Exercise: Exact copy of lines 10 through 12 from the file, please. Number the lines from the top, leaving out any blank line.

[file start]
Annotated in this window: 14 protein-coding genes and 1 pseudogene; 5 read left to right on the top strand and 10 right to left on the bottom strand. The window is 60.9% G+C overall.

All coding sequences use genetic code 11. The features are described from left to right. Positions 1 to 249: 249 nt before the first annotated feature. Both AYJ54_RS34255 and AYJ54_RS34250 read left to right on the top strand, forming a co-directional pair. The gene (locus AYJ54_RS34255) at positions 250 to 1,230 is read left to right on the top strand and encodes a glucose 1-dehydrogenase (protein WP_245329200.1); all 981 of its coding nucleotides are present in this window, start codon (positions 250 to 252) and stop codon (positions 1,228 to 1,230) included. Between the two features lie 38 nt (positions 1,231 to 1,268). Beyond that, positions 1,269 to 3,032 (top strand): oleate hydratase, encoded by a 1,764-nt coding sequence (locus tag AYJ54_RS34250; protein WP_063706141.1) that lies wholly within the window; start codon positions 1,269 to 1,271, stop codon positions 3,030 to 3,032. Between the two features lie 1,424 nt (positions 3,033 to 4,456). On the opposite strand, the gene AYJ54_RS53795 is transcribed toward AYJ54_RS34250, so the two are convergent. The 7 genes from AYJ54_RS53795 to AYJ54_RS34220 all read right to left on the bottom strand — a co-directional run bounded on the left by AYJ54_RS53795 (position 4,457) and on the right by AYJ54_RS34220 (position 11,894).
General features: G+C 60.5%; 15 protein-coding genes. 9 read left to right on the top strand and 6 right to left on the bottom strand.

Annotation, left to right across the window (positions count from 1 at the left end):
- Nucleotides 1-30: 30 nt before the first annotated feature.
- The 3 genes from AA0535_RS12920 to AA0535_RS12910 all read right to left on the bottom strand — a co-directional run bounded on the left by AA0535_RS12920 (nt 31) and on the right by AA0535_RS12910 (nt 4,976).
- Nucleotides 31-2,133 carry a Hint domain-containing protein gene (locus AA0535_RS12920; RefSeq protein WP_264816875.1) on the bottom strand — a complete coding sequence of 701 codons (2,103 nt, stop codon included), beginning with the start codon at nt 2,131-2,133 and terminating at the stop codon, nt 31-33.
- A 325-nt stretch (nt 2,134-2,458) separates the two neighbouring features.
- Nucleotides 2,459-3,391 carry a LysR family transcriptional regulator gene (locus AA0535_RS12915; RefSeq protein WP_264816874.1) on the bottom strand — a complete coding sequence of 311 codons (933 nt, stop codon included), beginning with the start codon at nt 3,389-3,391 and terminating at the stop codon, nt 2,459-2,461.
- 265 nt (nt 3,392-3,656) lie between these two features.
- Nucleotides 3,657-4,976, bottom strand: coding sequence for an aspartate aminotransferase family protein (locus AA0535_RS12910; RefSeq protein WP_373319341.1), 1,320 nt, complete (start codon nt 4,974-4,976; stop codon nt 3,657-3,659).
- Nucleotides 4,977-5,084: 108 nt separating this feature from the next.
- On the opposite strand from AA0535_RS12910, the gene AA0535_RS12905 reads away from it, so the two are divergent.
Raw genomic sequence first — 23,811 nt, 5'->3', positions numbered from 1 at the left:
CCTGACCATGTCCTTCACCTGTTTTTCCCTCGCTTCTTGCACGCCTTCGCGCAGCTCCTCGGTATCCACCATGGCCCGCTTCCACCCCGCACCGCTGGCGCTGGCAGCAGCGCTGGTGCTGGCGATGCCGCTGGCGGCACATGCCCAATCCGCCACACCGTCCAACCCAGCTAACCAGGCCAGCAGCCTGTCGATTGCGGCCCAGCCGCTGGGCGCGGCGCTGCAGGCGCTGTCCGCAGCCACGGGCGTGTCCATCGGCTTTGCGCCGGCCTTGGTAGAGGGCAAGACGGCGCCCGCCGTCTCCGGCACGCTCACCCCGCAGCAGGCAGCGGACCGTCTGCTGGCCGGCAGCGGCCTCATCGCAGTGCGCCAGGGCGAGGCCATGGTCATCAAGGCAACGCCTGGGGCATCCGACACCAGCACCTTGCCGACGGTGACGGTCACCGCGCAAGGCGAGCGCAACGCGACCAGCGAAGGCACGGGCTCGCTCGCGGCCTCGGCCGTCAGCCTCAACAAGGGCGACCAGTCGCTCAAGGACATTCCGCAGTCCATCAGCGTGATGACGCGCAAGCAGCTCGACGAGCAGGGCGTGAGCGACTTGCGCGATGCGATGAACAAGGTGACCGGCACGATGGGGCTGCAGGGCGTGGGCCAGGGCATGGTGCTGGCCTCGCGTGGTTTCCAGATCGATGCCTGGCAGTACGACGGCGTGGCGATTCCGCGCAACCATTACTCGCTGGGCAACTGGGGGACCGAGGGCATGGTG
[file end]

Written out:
- 265 nt (nt 3,392-3,656) lie between these two features.
- Nucleotides 3,657-4,976, bottom strand: coding sequence for an aspartate aminotransferase family protein (locus AA0535_RS12910; RefSeq protein WP_373319341.1), 1,320 nt, complete (start codon nt 4,974-4,976; stop codon nt 3,657-3,659).
- Nucleotides 4,977-5,084: 108 nt separating this feature from the next.